He writes that, "Assuming that Mr. Obama is the nominee, he’ll lead a party that, judging by the usual indicators, should be poised for an easy victory — perhaps even a landslide."
Yes, he is absolutely right on, if you consider the historical evidence he provides:
"First, votes are affected by the state of the economy — mainly economic performance in the year or so preceding the election.
Second, the approval rating of the current president strongly affects his party’s ability to hold power.
Third, the electorate seems to suffer from an eight-year itch: parties rarely manage to hold the White House for more than two terms in a
Despite this he says polls show McCain in a dead heat with Obama. "Pay no attention, say the experts: general election polls this early tell you almost nothing about what will happen in November. Remember 1992: as late as June, Gallup put Ross Perot in first place, Bill Clinton in third."
He added, however, that there is one thing that might give democrats pause, and that is the fact that this fight between Obama and Clinton has divided the party along class and race line. Sure Obama is winning the black vote, but he lost white voters by 23 and 22 points respectively for North Carolina and Indiana.
Thus, while Obama was supposed to be the candidate for America who was going to unite the nation, he has started out by dividing up his own party.
Now, the reason I thought of writing this blog here is that I noted one major flaw in his column, one big thing that he has overlooked -- OBAMA IS THE MOST LIBERAL PERSON TO EVER RUN FOR PRESIDENT. HE IS EVEN MORE LIBERAL THAN MCGOVERN. THE AMERICAN PEOPLE HATE LIBERALISM.
This election is already going to blow history out of the water. We are going to have our first woman, first black or oldest president. If Obama wins, he will be the most liberal president ever. If McCain wins, it will not be by a landslide like Reagon won in a landslide over the very openly liberal Walter Mondale, and like Nixon won in a landslide over the very openly liberal McGovern.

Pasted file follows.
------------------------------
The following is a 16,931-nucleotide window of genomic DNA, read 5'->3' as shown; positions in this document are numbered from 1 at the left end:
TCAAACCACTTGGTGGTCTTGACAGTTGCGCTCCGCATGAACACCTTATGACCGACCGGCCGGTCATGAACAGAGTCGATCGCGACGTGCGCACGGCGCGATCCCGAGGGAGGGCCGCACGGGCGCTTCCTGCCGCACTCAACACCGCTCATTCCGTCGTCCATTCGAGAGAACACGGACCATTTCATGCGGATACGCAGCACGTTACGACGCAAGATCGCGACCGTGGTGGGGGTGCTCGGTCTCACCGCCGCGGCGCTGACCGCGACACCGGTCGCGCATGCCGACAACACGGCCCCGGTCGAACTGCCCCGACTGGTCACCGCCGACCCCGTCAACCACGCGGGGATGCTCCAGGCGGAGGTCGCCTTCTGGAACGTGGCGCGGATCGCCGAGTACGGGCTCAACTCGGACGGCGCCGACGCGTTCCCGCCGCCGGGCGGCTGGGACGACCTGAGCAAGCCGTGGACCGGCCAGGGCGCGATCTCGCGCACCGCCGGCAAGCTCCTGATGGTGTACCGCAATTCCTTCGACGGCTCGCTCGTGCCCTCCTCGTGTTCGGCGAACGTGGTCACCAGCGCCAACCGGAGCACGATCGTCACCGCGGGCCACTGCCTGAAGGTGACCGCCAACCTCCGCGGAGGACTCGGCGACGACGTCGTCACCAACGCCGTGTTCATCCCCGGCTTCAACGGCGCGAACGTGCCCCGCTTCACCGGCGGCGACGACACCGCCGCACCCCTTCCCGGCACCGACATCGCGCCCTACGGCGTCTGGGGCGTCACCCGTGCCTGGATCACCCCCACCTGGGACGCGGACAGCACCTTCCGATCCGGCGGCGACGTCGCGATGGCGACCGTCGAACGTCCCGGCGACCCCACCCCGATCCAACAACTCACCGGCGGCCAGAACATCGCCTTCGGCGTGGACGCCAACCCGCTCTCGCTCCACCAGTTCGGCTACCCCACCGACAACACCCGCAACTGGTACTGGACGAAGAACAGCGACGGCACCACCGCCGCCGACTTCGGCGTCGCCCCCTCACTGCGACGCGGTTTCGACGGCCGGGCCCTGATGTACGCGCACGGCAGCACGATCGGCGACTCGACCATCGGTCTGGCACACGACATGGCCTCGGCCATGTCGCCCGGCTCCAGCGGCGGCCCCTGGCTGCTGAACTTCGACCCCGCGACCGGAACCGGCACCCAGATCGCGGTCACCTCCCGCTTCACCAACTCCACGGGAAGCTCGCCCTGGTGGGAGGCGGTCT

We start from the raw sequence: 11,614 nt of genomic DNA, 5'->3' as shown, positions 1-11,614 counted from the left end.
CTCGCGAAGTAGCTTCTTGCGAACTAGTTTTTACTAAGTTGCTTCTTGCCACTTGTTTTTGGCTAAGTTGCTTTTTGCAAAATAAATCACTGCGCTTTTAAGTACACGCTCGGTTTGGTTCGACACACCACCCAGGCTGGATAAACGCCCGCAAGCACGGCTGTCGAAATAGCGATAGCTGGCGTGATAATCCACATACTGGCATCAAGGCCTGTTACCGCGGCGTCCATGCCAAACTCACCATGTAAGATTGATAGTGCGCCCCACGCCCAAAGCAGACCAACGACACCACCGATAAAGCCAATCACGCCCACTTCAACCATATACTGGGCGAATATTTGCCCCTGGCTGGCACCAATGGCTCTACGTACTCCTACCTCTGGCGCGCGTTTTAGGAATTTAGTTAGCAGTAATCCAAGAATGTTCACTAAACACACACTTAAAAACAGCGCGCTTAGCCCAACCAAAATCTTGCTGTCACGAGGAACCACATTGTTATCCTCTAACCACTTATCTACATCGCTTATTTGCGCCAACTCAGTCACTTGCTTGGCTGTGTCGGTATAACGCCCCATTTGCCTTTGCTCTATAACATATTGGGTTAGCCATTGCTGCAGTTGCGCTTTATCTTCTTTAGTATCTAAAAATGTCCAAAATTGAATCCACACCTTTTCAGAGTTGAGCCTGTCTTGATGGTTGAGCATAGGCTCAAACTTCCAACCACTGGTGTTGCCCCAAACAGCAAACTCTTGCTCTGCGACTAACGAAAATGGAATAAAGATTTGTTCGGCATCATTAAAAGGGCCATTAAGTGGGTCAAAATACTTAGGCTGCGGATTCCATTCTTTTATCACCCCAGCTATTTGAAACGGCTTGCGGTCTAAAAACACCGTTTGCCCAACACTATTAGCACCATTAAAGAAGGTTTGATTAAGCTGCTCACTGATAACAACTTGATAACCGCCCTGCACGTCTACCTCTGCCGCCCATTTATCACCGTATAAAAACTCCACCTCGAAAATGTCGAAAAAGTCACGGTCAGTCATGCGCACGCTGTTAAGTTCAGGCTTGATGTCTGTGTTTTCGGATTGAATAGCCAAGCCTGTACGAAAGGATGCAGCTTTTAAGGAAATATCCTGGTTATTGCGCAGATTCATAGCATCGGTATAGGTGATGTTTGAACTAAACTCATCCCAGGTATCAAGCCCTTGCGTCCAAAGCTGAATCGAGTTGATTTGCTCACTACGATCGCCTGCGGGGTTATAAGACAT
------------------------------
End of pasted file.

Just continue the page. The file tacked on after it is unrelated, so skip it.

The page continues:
No. If the republicans had nominated a conservative, he (or she) would, if history is an indicator, win in a landslide over the very openly liberal Obama. However, McCain is not so conservative. So, that kind of balances out the playing field.
And that's why I think the polls are accurate in casting Obama and McCain in a dead heat. I think this is not your ordinary presidential election.
My advice to McCain, as I don't want to see a liberal in the White House because I don't want him to screw up all the progress that's been made, is for him to stop catering to certain groups of people and giving up on the rest, and he should not simply cater the states that are "winnable" and write off the rest.
What he needs to do is cater his campaign to all of America as one. He needs to talk about how we are all in this game together, and together we can make America better, yet divided we will struggle at whatever we try to conquer.
In other words he needs to be honest with himself and the American people and speak from his heart, not simply use words that will cater to one group of Americans or another. Reagan used this strategy, he was not known to say things just to cater to one group of people, and he was never untrue to his own convictions.
And Reagan won in a landslide against against a liberal. McCain can win this thing in 2008, he simply needs to mix a little of Reagan's American optimism into his campaign. And that's the thought of the day.
Regardless, it appears that this 2008 presidential election will be like no other in American history, and historical trends may provide no insight at all as to what will happen.
P.S. Here's where I got that interesting picture from. An ineresting post.